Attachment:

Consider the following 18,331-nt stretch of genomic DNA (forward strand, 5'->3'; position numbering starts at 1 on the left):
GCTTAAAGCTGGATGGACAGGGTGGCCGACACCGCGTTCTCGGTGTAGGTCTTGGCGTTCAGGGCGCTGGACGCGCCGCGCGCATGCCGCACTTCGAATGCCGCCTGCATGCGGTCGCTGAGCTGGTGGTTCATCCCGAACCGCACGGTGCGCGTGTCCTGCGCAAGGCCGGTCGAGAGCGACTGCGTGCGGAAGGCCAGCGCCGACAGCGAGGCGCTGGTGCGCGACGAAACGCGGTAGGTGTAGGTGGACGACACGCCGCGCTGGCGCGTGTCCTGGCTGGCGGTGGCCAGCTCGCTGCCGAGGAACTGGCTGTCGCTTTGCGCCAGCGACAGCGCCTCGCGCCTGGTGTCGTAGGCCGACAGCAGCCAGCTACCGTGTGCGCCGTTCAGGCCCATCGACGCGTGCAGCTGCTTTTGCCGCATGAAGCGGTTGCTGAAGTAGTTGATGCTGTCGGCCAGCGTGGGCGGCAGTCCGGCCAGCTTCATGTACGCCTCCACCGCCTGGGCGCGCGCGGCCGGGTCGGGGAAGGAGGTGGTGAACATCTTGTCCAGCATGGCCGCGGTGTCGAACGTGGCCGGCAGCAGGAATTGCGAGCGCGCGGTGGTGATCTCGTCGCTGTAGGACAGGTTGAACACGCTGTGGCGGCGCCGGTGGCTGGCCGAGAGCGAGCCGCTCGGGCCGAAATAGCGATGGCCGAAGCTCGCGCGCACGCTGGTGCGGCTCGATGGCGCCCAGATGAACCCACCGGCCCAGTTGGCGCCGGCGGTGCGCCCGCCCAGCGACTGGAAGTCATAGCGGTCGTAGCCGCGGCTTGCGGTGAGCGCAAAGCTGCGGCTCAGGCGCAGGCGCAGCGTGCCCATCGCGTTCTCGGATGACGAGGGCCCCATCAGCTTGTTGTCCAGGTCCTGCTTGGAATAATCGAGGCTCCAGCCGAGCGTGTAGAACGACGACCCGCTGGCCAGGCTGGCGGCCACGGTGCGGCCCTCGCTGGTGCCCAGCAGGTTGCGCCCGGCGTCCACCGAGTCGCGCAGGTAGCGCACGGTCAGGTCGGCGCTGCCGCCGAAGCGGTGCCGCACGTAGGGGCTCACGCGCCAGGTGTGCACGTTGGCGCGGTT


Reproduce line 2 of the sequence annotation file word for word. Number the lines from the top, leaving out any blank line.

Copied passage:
GCTTAAAGCTGGATGGACAGGGTGGCCGACACCGCGTTCTCGGTGTAGGTCTTGGCGTTCAGGGCGCTGGACGCGCCGCGCGCATGCCGCACTTCGAATGCCGCCTGCATGCGGTCGCTGAGCTGGTGGTTCATCCCGAACCGCACGGTGCGCGTGTCCTGCGCAAGGCCGGTCGAGAGCGACTGCGTGCGGAAGGCCAGCGCCGACAGCGAGGCGCTGGTGCGCGACGAAACGCGGTAGGTGTAGGTGGACGACACGCCGCGCTGGCGCGTGTCCTGGCTGGCGGTGGCCAGCTCGCTGCCGAGGAACTGGCTGTCGCTTTGCGCCAGCGACAGCGCCTCGCGCCTGGTGTCGTAGGCCGACAGCAGCCAGCTACCGTGTGCGCCGTTCAGGCCCATCGACGCGTGCAGCTGCTTTTGCCGCATGAAGCGGTTGCTGAAGTAGTTGATGCTGTCGGCCAGCGTGGGCGGCAGTCCGGCCAGCTTCATGTACGCCTCCACCGCCTGGGCGCGCGCGGCCGGGTCGGGGAAGGAGGTGGTGAACATCTTGTCCAGCATGGCCGCGGTGTCGAACGTGGCCGGCAGCAGGAATTGCGAGCGCGCGGTGGTGATCTCGTCGCTGTAGGACAGGTTGAACACGCTGTGGCGGCGCCGGTGGCTGGCCGAGAGCGAGCCGCTCGGGCCGAAATAGCGATGGCCGAAGCTCGCGCGCACGCTGGTGCGGCTCGATGGCGCCCAGATGAACCCACCGGCCCAGTTGGCGCCGGCGGTGCGCCCGCCCAGCGACTGGAAGTCATAGCGGTCGTAGCCGCGGCTTGCGGTGAGCGCAAAGCTGCGGCTCAGGCGCAGGCGCAGCGTGCCCATCGCGTTCTCGGATGACGAGGGCCCCATCAGCTTGTTGTCCAGGTCCTGCTTGGAATAATCGAGGCTCCAGCCGAGCGTGTAGAACGACGACCCGCTGGCCAGGCTGGCGGCCACGGTGCGGCCCTCGCTGGTGCCCAGCAGGTTGCGCCCGGCGTCCACCGAGTCGCGCAGGTAGCGCACGGTCAGGTCGGCGCTGCCGCCGAAGCGGTGCCGCACGTAGGGGCTCACGCGCCAGGTGTGCACGTTGGCGCGGTT